Showgirls, which arrives in Britain this Friday, may not be the most ridiculous film ever made, but one can only assume its makers were trying their damnedest to achieve that distinction. These men, after all, are scarcely amateurs. Paul Verhoeven, the director, made a heady string of erotico-political dramas in his native Holland before blasting his way on to American screens in the late 1980s with the raucously entertaining RoboCop, Total Recall and so on. And Joe Eszterhas is notorious for being, with Shane (Lethal Weapon) Black, the most highly paid screenwriter in the world: he was given a record-breaking $3m (pounds 2m) for his previous collaboration with Verhoeven, Basic Instinct.
Before it opened in the States to a flood of indifference, Showgirls was touted as the most shocking, sexually explicit film ever made by a major studio. (In fact, there is more potent eroticism in a single Bogart- Bacall exchange from The Big Sleep than in Showgirls' acres of perky nipples.) Thereafter, it became clear that, as was widely observed about Basic Instinct, the only shocking thing about the film was that Eszterhas can obtain such gorgeous sums of money for writing what amount to minor variations on the same script. If you wanted to be respectful of Eszterhas, you could say that his recurrent theme is betrayal: a compromised protagonist (in Showgirls, a young dancing girl) discovers that something or someone (in Showgirls, various Las Vegas sleaze balls) in which they have placed their trust is not as it seems. If you want to be less respectful, you summarise.
Hence Jagged Edge, in which a lawyer (Glenn Close) becomes too closely involved with a man (Jeff Bridges) who may or may not have murdered his wife; Basic Instinct, in which a cop (Michael Douglas) becomes too closely involved with a bisexual novelist (Sharon Stone) who may or may not be an ice-pick murderer; Betrayed, in which an FBI agent (Debra Winger) becomes too closely involved with a farmer (Tom Berenger) who may or may not be a right-wing terrorist; Music Box, in which a lawyer (Jessica Lange) is already dangerously involved with her father (Armin Mueller-Stahl) who may or may not be a Nazi war criminal; Jade, in which. . . well, you get the picture. The cardinal rule: TANATS (Things Are Not As They Seem). Surely it's harder, though, to write an Eszterhas story than such brusque summary implies? Perhaps so; but for anyone who is interested in following the Eszterhas path to screenwriting millions, here is a breakdown of his formula's key elements, which I have tried to illustrate with my own plot.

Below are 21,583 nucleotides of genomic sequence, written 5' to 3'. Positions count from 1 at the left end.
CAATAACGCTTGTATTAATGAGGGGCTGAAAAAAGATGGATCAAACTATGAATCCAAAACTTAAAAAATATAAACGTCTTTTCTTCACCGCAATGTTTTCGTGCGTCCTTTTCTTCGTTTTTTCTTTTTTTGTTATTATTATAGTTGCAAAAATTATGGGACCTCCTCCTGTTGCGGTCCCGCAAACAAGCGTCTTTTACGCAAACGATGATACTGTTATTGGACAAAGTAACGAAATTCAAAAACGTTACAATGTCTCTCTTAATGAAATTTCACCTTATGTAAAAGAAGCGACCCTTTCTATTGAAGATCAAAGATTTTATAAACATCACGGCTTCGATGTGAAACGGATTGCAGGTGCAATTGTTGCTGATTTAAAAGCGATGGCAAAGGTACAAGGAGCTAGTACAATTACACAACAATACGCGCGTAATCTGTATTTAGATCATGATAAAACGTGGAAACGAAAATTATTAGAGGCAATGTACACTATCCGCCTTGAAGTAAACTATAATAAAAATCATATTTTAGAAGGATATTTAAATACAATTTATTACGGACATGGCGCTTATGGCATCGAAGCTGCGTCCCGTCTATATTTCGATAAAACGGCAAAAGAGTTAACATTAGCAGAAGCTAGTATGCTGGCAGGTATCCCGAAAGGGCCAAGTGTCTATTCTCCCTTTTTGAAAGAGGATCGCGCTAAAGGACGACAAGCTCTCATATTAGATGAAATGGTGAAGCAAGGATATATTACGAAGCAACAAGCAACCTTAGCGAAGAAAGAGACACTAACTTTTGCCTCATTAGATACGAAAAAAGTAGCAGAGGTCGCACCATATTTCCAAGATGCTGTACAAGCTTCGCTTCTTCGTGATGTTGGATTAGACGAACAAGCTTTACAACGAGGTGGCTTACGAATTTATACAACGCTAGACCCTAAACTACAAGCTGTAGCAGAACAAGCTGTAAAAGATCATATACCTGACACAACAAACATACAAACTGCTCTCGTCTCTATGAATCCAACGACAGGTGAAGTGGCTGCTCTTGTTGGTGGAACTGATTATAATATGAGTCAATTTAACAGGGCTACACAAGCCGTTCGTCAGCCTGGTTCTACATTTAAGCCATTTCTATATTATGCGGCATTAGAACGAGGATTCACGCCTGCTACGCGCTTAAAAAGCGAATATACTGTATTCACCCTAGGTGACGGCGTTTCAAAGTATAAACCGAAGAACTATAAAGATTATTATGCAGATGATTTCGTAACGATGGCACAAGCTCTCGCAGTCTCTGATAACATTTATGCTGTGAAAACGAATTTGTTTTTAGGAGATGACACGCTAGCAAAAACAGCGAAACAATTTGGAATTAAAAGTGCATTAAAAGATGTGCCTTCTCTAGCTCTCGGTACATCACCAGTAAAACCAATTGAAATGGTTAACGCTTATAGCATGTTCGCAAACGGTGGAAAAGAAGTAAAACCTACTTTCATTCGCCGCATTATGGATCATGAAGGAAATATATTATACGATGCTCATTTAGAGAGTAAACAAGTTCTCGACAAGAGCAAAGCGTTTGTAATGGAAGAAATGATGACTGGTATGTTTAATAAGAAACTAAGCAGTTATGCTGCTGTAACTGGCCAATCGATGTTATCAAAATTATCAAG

CHOOSE A TITLE:
Before getting cracking on the story outline proper, it would be a good idea to have an appropriately lurid title. Sometimes Eszterhas goes for the obscure/ poetic angle (Music Box, Jade), sometimes for the prosaic, if enticing (Betrayed, Showgirls). But he has never come up with anything quite so good as the slobbering phrase Basic Instinct, which leered at you insolently from the poster like Sharon Stone's feral eyes. No matter that it didn't have much literal connection with the plot (what was the instinct in question? To kill during acts of bondage? To adopt the identity of one's classmate? To wear V-necked sweaters to a discotheque?): it was a means of titillating the audience's lowest impulses. The ideal Eszterhasian title would combine sex and death with some kind of multiple meaning; but we won't reveal it until after our first sequence, which is as follows.
Such as Bloody Murder, Preferably with an Eccentric Implement, during Sex. (In Basic Instinct it was an ice-pick, in Jade an antique hatchet.) So: our film begins in a bedroom, with a naked man - he will prove to be a diplomat from an Islamic state on the brink of attaining nuclear status thrashing his way towards climax. The face of his partner is hidden behind long hair. As his excitement mounts, a whirring noise begins. …